Yesterday I heard a lovely story on Public Radio International about the recent puppet festival in Iran.  True to Persian Culture, the Chicago based Manuel cinema was welcomed with open arms and loving people.


Drew Dir, one of the US troupe’s artistic directors, says the experience was a bit of shadow-puppet diplomacy. “Right before our first show, we were handed a note that told us this was the first time since 1979 that an American flag had been flown in the central city of Tehran — in our honor for participating in the festival,” he says. “That, combined with the all of the ovations of welcome we got from audience members, was the best part of the experience.“

The American flag being flown outside Tehran's City Theatre during the Tehran-Mobarak International Puppet Festival.

Credit: Manual Cinema

The American flag being flown outside Tehran’s City Theatre during the Tehran-Mobarak International Puppet Festival.

Sarah Fornaces, another of the artistic directors, says the highlight of the trip for her was interacting with Iranian artists and the people who came out to see the performances.

“After the show, it’s our company’s tradition to invite the audience up onto the stage to handle the puppets, to try stuff out and to see how everything is done. We’re interested in transparency and not hiding the tricks of the art form,” she adds. “Both nights after our show, hundreds of people waited in line to come up to try out the puppets and talk to us and greet us and say really kind things and ask us questions. Getting to share the work in Farsi and getting to get their questions back to us was really an incredible experience for me.”

The troupe’s shadow puppetry “combines handmade shadow puppetry, cinematic motifs, and live sound manipulation to create immersive theatrical stories,” they say — in a style that would be familiar to devotees of early cinema. It wasn’t all puppetry, all the time, though. Dir says the troupe had a chance to tour Tehran and went hiking in the mountains north of the city.

“We were with guides the whole time — and for most Westerners who visit Iran, especially Americans, that is sort of the standard protocol. You’re given a guide who will take you to great places in Tehran, but we assume will also make sure to keep you away from the places they don’t want you to see,” he says.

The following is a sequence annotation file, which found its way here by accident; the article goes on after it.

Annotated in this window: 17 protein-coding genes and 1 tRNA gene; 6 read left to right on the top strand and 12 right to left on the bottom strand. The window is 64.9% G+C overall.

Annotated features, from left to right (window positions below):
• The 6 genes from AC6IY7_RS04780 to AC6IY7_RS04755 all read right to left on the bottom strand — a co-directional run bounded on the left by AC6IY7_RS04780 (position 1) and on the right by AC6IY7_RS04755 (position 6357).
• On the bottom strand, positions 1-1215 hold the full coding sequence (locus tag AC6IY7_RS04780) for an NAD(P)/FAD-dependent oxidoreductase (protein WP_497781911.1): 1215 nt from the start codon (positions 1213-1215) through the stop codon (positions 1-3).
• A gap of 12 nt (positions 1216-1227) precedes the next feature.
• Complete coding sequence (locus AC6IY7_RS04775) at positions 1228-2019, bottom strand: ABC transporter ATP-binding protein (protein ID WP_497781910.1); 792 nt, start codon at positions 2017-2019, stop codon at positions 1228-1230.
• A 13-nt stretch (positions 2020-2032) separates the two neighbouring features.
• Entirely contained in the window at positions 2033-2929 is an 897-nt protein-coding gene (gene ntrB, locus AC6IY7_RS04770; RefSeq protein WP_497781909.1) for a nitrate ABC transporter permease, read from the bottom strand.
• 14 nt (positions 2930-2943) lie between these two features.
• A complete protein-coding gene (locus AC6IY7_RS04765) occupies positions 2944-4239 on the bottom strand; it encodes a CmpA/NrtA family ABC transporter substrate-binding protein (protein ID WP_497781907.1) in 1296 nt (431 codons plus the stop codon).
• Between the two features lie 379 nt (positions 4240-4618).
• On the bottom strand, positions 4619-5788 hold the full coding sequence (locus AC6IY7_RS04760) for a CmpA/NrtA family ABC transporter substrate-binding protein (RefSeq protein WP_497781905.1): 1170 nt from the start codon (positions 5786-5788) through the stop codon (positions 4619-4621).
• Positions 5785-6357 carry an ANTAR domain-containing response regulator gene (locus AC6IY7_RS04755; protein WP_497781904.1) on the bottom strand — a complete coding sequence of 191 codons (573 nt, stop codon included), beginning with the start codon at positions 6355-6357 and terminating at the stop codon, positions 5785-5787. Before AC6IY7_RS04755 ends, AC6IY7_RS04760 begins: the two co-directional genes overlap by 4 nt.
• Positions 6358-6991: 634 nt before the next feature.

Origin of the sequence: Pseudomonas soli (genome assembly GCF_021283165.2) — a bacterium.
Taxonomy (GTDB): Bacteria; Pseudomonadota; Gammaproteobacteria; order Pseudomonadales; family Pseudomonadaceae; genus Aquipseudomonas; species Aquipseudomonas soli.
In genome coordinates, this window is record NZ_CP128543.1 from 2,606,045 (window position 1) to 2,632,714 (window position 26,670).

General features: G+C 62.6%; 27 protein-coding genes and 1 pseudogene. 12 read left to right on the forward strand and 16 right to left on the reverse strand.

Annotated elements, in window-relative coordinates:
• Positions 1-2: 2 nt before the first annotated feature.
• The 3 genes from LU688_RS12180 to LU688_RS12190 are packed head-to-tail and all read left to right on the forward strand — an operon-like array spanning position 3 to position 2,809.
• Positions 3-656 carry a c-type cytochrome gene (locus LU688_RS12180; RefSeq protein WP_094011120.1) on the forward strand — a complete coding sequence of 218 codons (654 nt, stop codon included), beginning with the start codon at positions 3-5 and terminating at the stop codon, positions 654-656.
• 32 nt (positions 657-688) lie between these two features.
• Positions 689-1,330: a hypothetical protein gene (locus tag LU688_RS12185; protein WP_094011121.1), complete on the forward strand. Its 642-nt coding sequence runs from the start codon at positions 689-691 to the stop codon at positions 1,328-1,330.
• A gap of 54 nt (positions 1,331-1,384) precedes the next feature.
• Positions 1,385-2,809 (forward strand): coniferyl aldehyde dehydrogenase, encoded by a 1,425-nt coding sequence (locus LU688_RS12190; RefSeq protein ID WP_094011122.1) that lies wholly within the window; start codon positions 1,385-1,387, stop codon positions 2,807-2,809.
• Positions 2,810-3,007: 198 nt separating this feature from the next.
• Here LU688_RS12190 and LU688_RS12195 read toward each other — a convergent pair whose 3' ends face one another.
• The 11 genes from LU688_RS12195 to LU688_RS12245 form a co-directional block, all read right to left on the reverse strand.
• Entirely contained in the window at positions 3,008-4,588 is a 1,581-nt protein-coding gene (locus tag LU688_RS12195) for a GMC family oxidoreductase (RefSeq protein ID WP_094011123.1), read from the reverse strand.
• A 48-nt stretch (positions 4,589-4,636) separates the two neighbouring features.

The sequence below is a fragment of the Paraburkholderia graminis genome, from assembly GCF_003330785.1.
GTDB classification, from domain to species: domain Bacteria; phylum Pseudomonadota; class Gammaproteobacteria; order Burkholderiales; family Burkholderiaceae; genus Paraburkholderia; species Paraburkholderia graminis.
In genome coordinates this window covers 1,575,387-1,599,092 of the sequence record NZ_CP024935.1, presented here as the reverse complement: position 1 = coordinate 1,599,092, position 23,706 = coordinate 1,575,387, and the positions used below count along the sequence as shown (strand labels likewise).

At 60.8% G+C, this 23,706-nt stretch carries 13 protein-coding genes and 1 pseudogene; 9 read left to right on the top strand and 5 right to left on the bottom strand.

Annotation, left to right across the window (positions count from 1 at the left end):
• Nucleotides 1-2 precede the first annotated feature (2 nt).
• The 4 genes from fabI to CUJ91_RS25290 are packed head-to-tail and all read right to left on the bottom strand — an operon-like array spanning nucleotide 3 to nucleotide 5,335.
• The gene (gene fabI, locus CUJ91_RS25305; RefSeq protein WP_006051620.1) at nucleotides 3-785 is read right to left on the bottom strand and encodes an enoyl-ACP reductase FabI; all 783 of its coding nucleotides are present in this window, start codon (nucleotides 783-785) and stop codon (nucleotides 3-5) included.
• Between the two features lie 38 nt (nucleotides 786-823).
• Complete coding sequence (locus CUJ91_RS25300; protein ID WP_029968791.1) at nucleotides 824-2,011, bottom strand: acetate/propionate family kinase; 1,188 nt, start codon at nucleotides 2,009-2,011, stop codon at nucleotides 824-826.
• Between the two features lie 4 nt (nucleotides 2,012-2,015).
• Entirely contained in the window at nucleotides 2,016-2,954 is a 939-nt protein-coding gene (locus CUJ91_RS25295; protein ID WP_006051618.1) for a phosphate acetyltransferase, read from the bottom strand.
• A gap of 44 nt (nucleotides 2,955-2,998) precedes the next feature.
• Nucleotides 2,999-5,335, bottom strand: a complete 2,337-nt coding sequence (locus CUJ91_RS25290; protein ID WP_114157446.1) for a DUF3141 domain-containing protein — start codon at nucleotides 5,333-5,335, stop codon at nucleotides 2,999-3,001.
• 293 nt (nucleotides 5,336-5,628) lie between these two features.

Fornace says she had the chance to talk with lots of Iranians who were curious about the US. “When we met people at the market or at the mountain, they would initially ask us if we were German or Australian and were surprised when we said we were American,” she recalls. Once they found out, they would “instantly want to talk about their culture and how we can develop a good relationship with each other. Tveryone we met was very insistent that the views of the people are different than the views of the government at times.”

The puppetry festival has been taking place in Tehran since 1989. This year it included nearly 50 shows featuring performers from the United States, Afghanistan, Armenia, China, Germany, Netherlands, Serbia and Spain.

The show that the Manual Cinema performed at the Iranian festival “portrays the bereavement of Ada, a septuagenarian, for her twin sister Ava and her solitary existence in a lighthouse.” Dir says the puppeteers’ story is set in New England and  is “sort of a supernatural thriller that is inspired by Alfred HItchcock films.”

Now that they’re back in the US, the troop is once again holding live performances in Chicago.

About m

blessed in life. Nature lover, fly fishing enthusiast, school girl, mother, grandmother, wife, dog lover.
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